culture/multiculturalism · Jews/Jewish/Judaism/Orthodox Judaism · prayer · rabbi · Riverdale

Ashkenazi Privilege Checklist

Yes, I have been writing a lot about race lately. This is much to the ire of one friend who keeps trying to convince me that race is meaningless. Check out the “Ashkenazi Privilege Checklist” another friend forwarded to me.

Ashkenazi Privilege Checklist

The checklist was created by Corrine Lightweaver, Sasha King, and the Jewish Multiracial Network between 2006-2009. It was used in a presentation on Jews of Color at the Society for the Advancement of Judaism.

___ I can walk into my temple and feel that others do not see me as outsider.

___ I can walk into my temple and feel that others do not see me as exotic.

___ I can walk into my temple and feel that my children are seen as Jews.

___ I can enjoy music at my temple that reflects the tunes, prayers, and cultural roots of my specific Jewish heritage.

___ I can easily find greeting cards and books with images of Jews who look like me.

___ I can easily find Jewish books and toys for my children with images of Jews that look like them.

___ I am not singled out to speak about and as a representative of an “exotic” Jewish subgroup.

___ When I go to Jewish bookstores or restaurants, I am not seen as an outsider.

___ I find my experiences and images like mine in Jewish newspapers and magazines.

___ My rabbi never questions that I am Jewish.

___ There are other children at the religious school who look like my child.

___ My child is never questioned by adults or children about whether he or she is Jewish based on skin color.

___ People never look at me and say “But you don’t look Jewish” either seriously or as though it was funny.

___I am never asked how I am Jewish on Jewish dating websites or dating events.

____I can arrange to be in the company of Jews of my heritage most of the time.

____When attempting to join a synagogue or Jewish organization, I am sure that my ethnic background will not be held against me.

___I can ask synagogues and Jewish organizations to include images, and cultural traditions from my background without being seen as a pest.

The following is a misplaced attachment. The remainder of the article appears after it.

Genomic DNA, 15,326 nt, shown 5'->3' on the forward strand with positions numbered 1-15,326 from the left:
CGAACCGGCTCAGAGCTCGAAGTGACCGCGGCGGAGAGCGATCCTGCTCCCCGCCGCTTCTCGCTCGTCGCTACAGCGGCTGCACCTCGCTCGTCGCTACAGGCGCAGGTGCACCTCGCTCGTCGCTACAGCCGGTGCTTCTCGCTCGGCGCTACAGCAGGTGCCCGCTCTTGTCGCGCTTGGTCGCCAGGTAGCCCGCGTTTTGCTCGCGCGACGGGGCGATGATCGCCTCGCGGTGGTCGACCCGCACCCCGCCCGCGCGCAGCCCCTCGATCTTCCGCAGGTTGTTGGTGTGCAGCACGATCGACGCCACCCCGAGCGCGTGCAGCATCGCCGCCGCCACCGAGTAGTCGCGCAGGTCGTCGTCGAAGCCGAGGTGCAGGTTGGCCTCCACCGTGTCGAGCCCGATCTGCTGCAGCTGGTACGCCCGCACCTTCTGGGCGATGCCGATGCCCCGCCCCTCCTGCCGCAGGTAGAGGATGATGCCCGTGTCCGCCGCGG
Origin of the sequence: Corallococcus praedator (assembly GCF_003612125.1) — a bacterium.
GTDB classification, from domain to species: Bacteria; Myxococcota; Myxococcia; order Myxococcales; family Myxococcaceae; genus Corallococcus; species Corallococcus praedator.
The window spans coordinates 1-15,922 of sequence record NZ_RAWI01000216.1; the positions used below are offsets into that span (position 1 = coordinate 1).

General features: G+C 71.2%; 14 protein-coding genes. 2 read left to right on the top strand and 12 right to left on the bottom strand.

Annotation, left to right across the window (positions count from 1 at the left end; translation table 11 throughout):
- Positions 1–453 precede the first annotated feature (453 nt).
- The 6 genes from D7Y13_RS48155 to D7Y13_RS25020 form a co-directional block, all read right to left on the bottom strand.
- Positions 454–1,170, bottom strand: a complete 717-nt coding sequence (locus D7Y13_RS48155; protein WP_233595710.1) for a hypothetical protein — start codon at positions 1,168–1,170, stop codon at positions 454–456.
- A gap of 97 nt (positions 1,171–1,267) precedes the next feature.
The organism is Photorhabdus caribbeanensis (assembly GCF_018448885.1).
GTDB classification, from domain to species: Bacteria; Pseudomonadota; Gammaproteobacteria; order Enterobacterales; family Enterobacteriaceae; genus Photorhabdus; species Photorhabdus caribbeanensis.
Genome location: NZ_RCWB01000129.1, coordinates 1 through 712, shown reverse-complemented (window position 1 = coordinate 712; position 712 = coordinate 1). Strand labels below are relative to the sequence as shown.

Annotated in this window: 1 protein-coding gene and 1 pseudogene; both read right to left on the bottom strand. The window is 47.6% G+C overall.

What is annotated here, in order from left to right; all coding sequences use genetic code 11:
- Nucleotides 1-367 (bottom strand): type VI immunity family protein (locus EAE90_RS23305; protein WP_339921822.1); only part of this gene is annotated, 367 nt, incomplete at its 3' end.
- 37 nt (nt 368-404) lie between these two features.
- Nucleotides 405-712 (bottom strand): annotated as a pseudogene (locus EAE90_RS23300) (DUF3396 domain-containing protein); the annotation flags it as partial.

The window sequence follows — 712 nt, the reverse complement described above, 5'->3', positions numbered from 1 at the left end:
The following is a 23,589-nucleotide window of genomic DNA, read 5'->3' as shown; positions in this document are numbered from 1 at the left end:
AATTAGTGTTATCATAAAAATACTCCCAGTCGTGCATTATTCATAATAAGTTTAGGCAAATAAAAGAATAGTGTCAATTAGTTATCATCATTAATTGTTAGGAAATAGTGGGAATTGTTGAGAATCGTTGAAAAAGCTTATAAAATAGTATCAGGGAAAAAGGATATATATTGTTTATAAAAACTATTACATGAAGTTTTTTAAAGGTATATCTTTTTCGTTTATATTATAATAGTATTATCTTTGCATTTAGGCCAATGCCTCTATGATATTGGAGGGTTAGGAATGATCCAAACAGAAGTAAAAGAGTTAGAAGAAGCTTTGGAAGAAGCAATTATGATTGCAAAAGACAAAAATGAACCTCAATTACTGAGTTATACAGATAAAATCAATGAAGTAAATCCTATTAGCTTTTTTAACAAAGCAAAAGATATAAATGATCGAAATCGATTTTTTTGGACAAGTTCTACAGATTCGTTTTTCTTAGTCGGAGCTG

___ I can enroll in a Jewish day school, Yeshiva, and/or historically Jewish college and find Jewish students and professors with my racial or ethnic background.

___I am not discriminated against in the aliyah process for being a Jew of a different ethnicity.

___I know my ethnic background will not be held against me in being called to read the Torah.

___ I know my racial or ethnic background will not be held against me if I attempt to join a minyan in prayer.

___ I do not worry about being seen or treated as a member of the janitorial staff at a synagogue or when attending a Jewish event.

___No one at my synagogue will attempt to assign me to a ethnicity to which I do not belong. (Example: Assuming all Jews of African descent are Igbo or Ethiopian).

___ I do not worry about access to housing or apartments in predominately Jewish neighborhoods.

So many of these, sadly, hit home. Especially this last one. This past Shabbos a woman at synagogue said “Hello” to me. I gritted my teeth and smiled back knowing full well that that was the woman who told my husband when taking him to look at apartments, “Don’t worry, there aren’t too many Hispanics in Riverdale.”

One thought on “Ashkenazi Privilege Checklist

  1. It was very eye-opening for me to read this. I am familiar with the white privilege check list. But reading this one was interesting for me as a white convert because even though there are some items where I know those around me assume that I fit the ashkenazit mold, I still feel like an outsider in some way because I don’t share all of the cultural heritage, etc.


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